Rules and the Library
I7 has a skeleton for building up complex rules but a relatively simple world model underneath. A more complex or simulationist set of rules will either have to be coded by an author, included through third-party extensions, or taken from the large set of examples that are throughout the manual. This is the opposite approach of a language such as TADS 3, which has a very large and interrelated library that provides a tremendous amount of simulation right out of the box. Whether this is a good thing or not depends on your preference for having libraries provide a lot of what you need at the expense of having a lot of things you don't need.
Building up all of these rules is surprisingly easy. In my experiments with I7, I've only run into a few cases where I couldn't figure out how rule interactions would play out. I7's guesses are mostly right. The times I did have problems, though, I ran into I7's limited debugging capabilities. If you use the commands "RULES" or "RULES ALL" in a play-through, I7 will print out your new rules as they occur, but the result is not as useful as a full debugger would be.
The Front End
The GUI, despite some quibbles that I will touch on shortly, is wonderful. My first reaction to the Replay, Skein and Transcript functions was to stare at them, open-mouthed, while thinking, "Why hasn't anyone thought of doing this before?" Those three elements alone make repetitive testing of games much easier. When I was writing Losing Your Grip, I hand-created testing walkthroughs and used the Unix diff utility to compare the resulting transcripts, so that I could see if any code changes I made had broken the game unexpectedly. I7 automates all of that. The only change I'd like to see is the ability to hide skein branches, as the skein becomes unworkably large over time. Even with labels I find it hard to work with as time passes and the skein grows.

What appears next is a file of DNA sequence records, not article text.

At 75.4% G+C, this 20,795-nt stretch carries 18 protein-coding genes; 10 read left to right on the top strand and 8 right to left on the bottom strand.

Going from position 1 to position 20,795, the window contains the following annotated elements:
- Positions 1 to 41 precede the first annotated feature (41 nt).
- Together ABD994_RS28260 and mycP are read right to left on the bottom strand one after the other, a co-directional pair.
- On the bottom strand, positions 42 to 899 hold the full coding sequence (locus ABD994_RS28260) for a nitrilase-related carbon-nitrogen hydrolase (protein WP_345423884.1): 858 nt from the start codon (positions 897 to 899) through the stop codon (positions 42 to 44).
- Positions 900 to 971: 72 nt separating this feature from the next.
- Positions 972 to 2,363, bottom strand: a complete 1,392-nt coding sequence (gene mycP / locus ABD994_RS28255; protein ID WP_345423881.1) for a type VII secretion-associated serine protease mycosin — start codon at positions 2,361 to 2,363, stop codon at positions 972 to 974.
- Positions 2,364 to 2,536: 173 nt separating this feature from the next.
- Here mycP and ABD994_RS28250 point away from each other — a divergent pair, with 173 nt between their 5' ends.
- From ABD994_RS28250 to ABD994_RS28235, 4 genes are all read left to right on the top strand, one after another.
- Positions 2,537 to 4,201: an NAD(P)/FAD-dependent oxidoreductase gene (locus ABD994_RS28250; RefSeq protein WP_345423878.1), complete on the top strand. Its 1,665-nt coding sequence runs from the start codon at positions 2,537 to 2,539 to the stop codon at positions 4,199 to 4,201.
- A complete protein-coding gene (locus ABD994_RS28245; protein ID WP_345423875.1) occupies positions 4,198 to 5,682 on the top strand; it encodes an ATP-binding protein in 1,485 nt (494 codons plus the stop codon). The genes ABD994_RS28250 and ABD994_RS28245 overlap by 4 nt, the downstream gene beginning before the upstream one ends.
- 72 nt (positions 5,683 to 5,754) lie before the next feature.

Having the source code as one long file of text frustrates me in ways that are difficult to explain. My guess is that, by breaking code into separate files, I'm able to compartmentalize my mental map of the code. With all code in a single file, I found myself losing my view of the game's structure despite the volume and chapter markings and the Index, much as if I was rising higher and higher above my source to keep it all in view, distance obscuring detail. This might be alleviated if the GUI allowed me to collapse headings to hide their associated code.
Inform 7 is a new and exciting approach to writing IF. It is a sharp departure from Inform 6 and from other languages such as TADS and Hugo. The most extreme changes are its use of a subset of English as its programming language and its abstracting the game world's logic as a set of rules. Both of these allow complex situations to be expressed simply and powerfully. The tools that are available under Windows and Mac are incredibly useful for creating IF, though the lack of a true debugger is a weakness. I believe that I7 will be well-suited for IF writers who are less familiar with traditional programming languages, but still of great use for those who are experienced programmers.
One of the most interesting things about I7 is how it provides authors with a meaningful choice of IF languages that goes beyond the aesthetics of the code. In recent years we've seen the proliferation of large simulationist libraries such as that of TADS 3. I7 takes the opposite approach, providing a minimalist library coupled with a rules-based framework. Given a form-driven language like ADRIFT, a traditional IF language with strong multimedia support like Hugo, an object-oriented language with a massive library like TADS 3, and I7, authors can choose a language that best fits their game and prefered working style.